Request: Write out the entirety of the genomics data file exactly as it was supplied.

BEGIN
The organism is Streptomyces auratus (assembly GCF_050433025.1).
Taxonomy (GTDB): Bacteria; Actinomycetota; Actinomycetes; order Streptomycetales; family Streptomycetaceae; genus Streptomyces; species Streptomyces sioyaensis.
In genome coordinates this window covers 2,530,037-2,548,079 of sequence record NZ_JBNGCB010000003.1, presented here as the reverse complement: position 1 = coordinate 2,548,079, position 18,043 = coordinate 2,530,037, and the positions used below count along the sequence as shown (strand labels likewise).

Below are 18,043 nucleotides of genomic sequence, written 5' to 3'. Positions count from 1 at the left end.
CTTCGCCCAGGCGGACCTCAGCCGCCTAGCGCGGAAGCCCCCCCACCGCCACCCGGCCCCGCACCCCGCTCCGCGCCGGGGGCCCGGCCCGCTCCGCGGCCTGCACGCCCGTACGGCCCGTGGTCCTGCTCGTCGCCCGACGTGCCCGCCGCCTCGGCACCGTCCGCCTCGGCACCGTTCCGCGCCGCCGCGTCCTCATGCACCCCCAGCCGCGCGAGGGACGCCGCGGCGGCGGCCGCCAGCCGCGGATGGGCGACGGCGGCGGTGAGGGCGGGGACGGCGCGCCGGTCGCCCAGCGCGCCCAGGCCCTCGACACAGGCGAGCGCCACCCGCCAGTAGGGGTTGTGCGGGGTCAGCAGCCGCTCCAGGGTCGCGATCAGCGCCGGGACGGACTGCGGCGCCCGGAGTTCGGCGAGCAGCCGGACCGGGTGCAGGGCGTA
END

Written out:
The organism is Streptomyces auratus (assembly GCF_050433025.1).
Taxonomy (GTDB): Bacteria; Actinomycetota; Actinomycetes; order Streptomycetales; family Streptomycetaceae; genus Streptomyces; species Streptomyces sioyaensis.
In genome coordinates this window covers 2,530,037-2,548,079 of sequence record NZ_JBNGCB010000003.1, presented here as the reverse complement: position 1 = coordinate 2,548,079, position 18,043 = coordinate 2,530,037, and the positions used below count along the sequence as shown (strand labels likewise).

Below are 18,043 nucleotides of genomic sequence, written 5' to 3'. Positions count from 1 at the left end.
CTTCGCCCAGGCGGACCTCAGCCGCCTAGCGCGGAAGCCCCCCCACCGCCACCCGGCCCCGCACCCCGCTCCGCGCCGGGGGCCCGGCCCGCTCCGCGGCCTGCACGCCCGTACGGCCCGTGGTCCTGCTCGTCGCCCGACGTGCCCGCCGCCTCGGCACCGTCCGCCTCGGCACCGTTCCGCGCCGCCGCGTCCTCATGCACCCCCAGCCGCGCGAGGGACGCCGCGGCGGCGGCCGCCAGCCGCGGATGGGCGACGGCGGCGGTGAGGGCGGGGACGGCGCGCCGGTCGCCCAGCGCGCCCAGGCCCTCGACACAGGCGAGCGCCACCCGCCAGTAGGGGTTGTGCGGGGTCAGCAGCCGCTCCAGGGTCGCGATCAGCGCCGGGACGGACTGCGGCGCCCGGAGTTCGGCGAGCAGCCGGACCGGGTGCAGGGCGTA